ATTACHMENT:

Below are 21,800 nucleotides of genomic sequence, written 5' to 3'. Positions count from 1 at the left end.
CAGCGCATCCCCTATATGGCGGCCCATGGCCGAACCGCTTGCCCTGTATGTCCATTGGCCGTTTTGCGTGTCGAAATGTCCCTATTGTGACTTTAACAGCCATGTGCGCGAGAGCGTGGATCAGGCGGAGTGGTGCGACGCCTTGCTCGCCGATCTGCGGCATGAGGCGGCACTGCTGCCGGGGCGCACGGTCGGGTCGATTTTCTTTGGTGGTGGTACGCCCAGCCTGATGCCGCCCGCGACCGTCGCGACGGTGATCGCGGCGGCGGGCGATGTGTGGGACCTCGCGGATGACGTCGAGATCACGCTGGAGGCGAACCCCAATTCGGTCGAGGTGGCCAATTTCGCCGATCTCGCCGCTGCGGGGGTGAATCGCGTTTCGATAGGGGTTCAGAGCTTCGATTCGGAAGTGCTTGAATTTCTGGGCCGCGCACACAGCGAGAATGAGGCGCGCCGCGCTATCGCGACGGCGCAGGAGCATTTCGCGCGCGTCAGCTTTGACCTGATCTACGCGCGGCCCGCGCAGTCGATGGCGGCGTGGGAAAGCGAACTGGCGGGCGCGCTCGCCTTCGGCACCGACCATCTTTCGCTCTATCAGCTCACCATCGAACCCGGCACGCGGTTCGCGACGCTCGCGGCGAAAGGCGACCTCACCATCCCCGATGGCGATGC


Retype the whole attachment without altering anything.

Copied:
Below are 21,800 nucleotides of genomic sequence, written 5' to 3'. Positions count from 1 at the left end.
CAGCGCATCCCCTATATGGCGGCCCATGGCCGAACCGCTTGCCCTGTATGTCCATTGGCCGTTTTGCGTGTCGAAATGTCCCTATTGTGACTTTAACAGCCATGTGCGCGAGAGCGTGGATCAGGCGGAGTGGTGCGACGCCTTGCTCGCCGATCTGCGGCATGAGGCGGCACTGCTGCCGGGGCGCACGGTCGGGTCGATTTTCTTTGGTGGTGGTACGCCCAGCCTGATGCCGCCCGCGACCGTCGCGACGGTGATCGCGGCGGCGGGCGATGTGTGGGACCTCGCGGATGACGTCGAGATCACGCTGGAGGCGAACCCCAATTCGGTCGAGGTGGCCAATTTCGCCGATCTCGCCGCTGCGGGGGTGAATCGCGTTTCGATAGGGGTTCAGAGCTTCGATTCGGAAGTGCTTGAATTTCTGGGCCGCGCACACAGCGAGAATGAGGCGCGCCGCGCTATCGCGACGGCGCAGGAGCATTTCGCGCGCGTCAGCTTTGACCTGATCTACGCGCGGCCCGCGCAGTCGATGGCGGCGTGGGAAAGCGAACTGGCGGGCGCGCTCGCCTTCGGCACCGACCATCTTTCGCTCTATCAGCTCACCATCGAACCCGGCACGCGGTTCGCGACGCTCGCGGCGAAAGGCGACCTCACCATCCCCGATGGCGATGC